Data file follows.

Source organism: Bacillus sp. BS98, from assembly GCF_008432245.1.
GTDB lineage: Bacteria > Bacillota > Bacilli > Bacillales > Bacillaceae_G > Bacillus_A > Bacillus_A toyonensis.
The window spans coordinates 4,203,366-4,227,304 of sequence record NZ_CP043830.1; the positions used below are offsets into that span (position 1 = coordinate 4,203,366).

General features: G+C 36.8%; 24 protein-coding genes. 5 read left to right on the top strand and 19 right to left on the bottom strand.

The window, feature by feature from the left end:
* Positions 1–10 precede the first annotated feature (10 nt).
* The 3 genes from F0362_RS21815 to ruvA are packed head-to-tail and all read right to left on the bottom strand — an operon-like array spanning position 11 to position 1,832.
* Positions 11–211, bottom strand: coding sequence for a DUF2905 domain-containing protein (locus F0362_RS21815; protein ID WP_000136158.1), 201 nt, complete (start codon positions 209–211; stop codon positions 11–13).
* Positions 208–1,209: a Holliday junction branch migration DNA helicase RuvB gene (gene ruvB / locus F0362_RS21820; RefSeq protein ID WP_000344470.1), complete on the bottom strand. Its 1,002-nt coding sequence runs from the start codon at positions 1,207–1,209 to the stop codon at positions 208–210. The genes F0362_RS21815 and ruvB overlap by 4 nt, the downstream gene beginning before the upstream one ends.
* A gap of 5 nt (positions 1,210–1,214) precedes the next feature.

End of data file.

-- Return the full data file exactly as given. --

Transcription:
Source organism: Bacillus sp. BS98, from assembly GCF_008432245.1.
GTDB lineage: Bacteria > Bacillota > Bacilli > Bacillales > Bacillaceae_G > Bacillus_A > Bacillus_A toyonensis.
The window spans coordinates 4,203,366-4,227,304 of sequence record NZ_CP043830.1; the positions used below are offsets into that span (position 1 = coordinate 4,203,366).

General features: G+C 36.8%; 24 protein-coding genes. 5 read left to right on the top strand and 19 right to left on the bottom strand.

The window, feature by feature from the left end:
* Positions 1–10 precede the first annotated feature (10 nt).
* The 3 genes from F0362_RS21815 to ruvA are packed head-to-tail and all read right to left on the bottom strand — an operon-like array spanning position 11 to position 1,832.
* Positions 11–211, bottom strand: coding sequence for a DUF2905 domain-containing protein (locus F0362_RS21815; protein ID WP_000136158.1), 201 nt, complete (start codon positions 209–211; stop codon positions 11–13).
* Positions 208–1,209: a Holliday junction branch migration DNA helicase RuvB gene (gene ruvB / locus F0362_RS21820; RefSeq protein ID WP_000344470.1), complete on the bottom strand. Its 1,002-nt coding sequence runs from the start codon at positions 1,207–1,209 to the stop codon at positions 208–210. The genes F0362_RS21815 and ruvB overlap by 4 nt, the downstream gene beginning before the upstream one ends.
* A gap of 5 nt (positions 1,210–1,214) precedes the next feature.